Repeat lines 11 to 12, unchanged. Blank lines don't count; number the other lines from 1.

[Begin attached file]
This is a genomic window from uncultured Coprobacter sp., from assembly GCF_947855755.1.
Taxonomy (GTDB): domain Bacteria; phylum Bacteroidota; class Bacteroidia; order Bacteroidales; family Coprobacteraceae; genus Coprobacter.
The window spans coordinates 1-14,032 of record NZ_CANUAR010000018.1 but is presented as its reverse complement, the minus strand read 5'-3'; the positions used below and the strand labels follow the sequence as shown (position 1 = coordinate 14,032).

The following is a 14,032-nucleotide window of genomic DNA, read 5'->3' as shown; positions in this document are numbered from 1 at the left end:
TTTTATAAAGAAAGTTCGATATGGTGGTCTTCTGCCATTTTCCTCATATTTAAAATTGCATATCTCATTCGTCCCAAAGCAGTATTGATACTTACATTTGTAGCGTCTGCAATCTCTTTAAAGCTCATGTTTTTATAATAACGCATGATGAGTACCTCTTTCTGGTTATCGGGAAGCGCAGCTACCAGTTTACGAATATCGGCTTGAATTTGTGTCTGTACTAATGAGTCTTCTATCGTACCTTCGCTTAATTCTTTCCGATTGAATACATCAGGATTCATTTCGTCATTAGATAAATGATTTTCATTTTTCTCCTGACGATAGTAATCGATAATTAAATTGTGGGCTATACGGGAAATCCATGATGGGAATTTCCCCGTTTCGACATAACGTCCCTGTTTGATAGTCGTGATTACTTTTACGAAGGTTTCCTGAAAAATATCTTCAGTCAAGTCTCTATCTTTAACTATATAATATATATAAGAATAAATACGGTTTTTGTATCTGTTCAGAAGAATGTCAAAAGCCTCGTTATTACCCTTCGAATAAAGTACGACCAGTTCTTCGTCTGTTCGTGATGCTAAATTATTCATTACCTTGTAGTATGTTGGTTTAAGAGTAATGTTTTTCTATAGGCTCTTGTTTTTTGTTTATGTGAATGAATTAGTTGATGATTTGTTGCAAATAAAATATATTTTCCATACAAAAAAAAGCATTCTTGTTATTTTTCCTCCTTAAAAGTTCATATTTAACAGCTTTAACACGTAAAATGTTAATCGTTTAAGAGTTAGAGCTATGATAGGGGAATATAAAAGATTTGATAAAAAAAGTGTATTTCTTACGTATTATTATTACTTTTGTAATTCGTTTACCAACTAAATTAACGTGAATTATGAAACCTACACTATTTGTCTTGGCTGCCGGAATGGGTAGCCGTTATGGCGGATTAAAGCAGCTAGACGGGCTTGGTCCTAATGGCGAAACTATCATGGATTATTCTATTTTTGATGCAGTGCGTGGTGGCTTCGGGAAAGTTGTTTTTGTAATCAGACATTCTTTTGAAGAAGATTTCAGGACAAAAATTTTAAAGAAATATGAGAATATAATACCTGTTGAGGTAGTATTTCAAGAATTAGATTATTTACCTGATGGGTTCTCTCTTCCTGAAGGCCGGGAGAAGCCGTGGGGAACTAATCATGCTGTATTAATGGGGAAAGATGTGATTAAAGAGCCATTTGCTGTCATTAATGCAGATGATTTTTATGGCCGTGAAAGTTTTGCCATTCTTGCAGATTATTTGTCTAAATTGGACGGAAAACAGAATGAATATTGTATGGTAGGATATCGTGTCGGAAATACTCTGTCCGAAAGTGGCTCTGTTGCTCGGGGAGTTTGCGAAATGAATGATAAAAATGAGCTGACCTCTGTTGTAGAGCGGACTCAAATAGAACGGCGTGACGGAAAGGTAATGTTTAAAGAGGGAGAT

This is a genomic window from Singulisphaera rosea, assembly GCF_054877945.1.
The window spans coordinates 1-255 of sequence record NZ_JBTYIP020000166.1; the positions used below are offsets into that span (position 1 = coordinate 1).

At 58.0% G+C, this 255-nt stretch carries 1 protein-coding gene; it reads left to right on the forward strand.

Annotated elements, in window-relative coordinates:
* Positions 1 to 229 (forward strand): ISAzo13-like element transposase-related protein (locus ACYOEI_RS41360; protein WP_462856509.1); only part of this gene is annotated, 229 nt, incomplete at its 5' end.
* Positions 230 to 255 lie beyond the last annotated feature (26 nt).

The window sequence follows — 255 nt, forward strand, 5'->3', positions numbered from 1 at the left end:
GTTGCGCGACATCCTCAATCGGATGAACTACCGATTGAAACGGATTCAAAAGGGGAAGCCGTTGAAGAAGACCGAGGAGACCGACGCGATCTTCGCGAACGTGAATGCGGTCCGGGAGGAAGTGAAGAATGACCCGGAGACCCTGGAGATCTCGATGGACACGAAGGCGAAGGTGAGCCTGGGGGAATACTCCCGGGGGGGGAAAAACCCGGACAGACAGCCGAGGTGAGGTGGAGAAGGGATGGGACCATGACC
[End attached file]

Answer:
* Positions 230 to 255 lie beyond the last annotated feature (26 nt).

The window sequence follows — 255 nt, forward strand, 5'->3', positions numbered from 1 at the left end: